Etymology
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Frisco 

colloquial shortening of San Francisco, California, U.S., attested by 1856.

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Seoul 

South Korean capital, from Korean soul, literally "capital." It was the national capital from 1392 until Japanese annexation in 1910.

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sampan (n.)

a word applied by Europeans to any small, light boat on the Chinese pattern, used on the coasts of East Asia, 1610s, from Chinese san pan, literally "three boards," from san "three" + pan "plank." In 16c. Spanish made it cempan; Portuguese had it as champana.

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Beijing 

Chinese capital, from bei "north" + jing "capital" (as opposed to Nanking, literally "southern capital").

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capitalize (v.)

"write or print in capital letters," 1764, from capital (n.1) + -ize. The meaning "convert (assets) to capital" is recorded from 1868, from capital (n.2). Related: Capitalized; capitalizing.

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sansei (n.)

"American born of nisei parents; third-generation Japanese-American," 1945, from Japanese san "three, third" + sei "generation."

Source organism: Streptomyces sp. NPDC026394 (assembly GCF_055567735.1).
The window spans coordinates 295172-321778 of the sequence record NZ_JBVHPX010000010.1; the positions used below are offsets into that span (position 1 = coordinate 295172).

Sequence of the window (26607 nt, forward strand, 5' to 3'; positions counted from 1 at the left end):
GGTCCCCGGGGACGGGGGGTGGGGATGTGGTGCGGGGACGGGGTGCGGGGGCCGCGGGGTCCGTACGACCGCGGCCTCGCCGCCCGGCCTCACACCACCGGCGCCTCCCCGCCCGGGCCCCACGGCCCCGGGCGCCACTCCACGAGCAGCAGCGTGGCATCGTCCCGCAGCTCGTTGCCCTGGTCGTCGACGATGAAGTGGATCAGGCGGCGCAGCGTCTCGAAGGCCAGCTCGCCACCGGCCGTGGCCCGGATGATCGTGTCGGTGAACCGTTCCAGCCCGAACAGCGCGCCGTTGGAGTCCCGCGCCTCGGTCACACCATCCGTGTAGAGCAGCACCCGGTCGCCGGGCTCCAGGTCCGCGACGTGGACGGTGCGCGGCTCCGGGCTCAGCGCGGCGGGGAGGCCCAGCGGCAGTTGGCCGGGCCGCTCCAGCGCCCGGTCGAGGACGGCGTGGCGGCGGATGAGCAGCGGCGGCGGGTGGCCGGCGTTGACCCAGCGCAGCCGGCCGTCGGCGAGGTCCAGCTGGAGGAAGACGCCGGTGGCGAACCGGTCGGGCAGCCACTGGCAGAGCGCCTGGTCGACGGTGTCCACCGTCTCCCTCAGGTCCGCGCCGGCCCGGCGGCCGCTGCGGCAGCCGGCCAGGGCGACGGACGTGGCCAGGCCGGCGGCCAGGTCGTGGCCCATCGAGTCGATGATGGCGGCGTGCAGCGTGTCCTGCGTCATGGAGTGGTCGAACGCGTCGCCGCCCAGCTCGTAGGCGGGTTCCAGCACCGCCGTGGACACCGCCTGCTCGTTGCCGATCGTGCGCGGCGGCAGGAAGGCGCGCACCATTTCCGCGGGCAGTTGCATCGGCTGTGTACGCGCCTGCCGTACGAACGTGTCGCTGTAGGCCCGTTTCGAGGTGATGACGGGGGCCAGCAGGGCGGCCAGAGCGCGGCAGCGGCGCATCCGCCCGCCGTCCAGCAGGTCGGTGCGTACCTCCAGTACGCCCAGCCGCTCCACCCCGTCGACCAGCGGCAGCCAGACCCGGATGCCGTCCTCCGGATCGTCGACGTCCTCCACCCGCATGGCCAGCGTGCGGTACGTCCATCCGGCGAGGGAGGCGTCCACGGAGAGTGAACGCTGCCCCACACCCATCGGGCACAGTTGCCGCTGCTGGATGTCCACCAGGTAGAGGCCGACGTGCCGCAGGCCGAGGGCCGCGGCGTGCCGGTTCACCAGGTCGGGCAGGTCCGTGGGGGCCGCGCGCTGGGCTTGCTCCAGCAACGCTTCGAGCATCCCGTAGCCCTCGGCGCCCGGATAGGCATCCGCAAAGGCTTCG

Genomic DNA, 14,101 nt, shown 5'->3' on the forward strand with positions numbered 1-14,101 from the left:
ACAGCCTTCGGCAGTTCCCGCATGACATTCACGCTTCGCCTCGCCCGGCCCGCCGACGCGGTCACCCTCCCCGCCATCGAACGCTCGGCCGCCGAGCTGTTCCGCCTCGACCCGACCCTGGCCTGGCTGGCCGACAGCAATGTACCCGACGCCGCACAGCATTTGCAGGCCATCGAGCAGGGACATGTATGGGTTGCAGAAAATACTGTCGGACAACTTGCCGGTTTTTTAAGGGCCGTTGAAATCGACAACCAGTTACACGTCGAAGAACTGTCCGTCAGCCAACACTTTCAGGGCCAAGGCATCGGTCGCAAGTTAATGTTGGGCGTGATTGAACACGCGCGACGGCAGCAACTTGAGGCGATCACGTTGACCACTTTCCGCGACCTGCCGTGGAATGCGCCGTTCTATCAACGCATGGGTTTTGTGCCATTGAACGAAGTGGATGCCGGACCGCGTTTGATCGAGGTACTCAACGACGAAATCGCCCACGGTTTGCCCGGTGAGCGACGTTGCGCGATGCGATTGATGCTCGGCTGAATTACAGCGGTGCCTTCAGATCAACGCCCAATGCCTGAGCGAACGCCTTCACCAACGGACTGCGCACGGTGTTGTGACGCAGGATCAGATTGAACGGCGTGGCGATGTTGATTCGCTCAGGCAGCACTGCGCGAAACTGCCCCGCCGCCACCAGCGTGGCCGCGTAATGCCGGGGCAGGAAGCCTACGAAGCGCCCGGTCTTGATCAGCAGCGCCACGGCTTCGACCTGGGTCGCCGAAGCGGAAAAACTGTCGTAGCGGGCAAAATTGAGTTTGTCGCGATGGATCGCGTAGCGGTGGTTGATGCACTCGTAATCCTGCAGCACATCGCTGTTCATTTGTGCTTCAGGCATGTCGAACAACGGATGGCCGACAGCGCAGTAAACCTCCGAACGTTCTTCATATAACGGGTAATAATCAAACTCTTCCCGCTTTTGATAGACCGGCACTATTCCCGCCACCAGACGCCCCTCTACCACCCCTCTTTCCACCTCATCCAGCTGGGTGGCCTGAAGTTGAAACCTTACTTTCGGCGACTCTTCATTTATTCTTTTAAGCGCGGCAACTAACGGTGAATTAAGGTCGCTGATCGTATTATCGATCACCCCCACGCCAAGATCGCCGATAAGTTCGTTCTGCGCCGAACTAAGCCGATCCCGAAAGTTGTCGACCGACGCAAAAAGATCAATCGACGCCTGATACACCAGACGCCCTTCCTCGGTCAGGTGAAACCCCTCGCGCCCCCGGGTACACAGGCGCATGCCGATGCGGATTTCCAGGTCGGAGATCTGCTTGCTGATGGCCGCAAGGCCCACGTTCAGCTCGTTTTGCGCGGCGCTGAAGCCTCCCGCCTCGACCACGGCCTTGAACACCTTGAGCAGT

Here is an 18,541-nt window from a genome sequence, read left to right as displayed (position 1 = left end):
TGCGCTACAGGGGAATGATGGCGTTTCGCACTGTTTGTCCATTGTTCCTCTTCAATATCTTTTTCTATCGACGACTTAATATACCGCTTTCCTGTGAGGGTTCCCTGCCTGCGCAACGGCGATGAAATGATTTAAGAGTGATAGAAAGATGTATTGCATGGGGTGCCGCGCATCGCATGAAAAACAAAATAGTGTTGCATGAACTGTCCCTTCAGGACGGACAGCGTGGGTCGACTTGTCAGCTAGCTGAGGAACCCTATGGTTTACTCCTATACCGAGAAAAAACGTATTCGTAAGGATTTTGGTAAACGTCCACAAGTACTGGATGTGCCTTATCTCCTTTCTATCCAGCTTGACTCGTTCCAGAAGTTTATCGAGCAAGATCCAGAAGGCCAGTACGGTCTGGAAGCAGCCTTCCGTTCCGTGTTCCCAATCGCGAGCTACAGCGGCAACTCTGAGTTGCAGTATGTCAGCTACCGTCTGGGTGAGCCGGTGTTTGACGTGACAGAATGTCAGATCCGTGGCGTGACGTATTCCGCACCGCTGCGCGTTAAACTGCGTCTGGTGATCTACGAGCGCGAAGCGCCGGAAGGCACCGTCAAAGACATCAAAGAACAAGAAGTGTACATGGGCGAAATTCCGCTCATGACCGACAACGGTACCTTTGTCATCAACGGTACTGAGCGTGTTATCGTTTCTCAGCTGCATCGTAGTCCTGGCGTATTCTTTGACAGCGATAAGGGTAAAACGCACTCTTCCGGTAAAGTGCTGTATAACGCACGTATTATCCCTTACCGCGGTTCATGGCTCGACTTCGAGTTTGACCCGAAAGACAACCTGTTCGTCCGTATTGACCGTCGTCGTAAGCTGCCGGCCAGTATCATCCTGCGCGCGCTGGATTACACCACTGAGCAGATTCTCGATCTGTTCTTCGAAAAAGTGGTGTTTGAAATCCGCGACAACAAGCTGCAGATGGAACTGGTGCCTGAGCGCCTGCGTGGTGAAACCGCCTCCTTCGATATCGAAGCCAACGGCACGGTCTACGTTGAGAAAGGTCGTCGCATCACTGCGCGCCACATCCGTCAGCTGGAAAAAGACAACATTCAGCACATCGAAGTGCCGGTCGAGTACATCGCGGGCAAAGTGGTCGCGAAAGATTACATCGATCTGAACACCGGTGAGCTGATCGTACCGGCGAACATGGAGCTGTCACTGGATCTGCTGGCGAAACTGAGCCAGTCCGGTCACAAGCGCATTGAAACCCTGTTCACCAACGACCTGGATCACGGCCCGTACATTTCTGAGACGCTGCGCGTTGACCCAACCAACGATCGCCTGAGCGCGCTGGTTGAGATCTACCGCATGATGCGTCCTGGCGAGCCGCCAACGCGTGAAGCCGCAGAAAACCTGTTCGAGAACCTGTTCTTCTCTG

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decapitalize (v.)

"reduce from the rank or position of a capital city," 1870; see de- + capital (n.1) + -ize. As "to remove the financial capital from," by 1913, from capital (n.2). In reference to letters, "to change from upper case to lower case," by 1899. Related: Decapitalized; decapitalization.

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Levis (n.)

1926, American English, originally Levi's, from the name of the original manufacturer, Levi Strauss and Company of San Francisco. The Bavarian-born Strauss had been a dry-goods merchant in San Francisco since 1853; his innovation was the copper rivets at strain points, patented in 1873 according to the company. A cowboy's accessory at first, hip or fashionable from c. 1940s.

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Nanking 

city in China, literally "southern capital," from Chinese nan "south" + jing "capital."

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Viet Cong (n.)

"the communist guerrilla force in Vietnam 1954-1976," also Vietcong, 1957, from Vietnamese, in full Viêt Nam Cong San, literally "Vietnamese communist."

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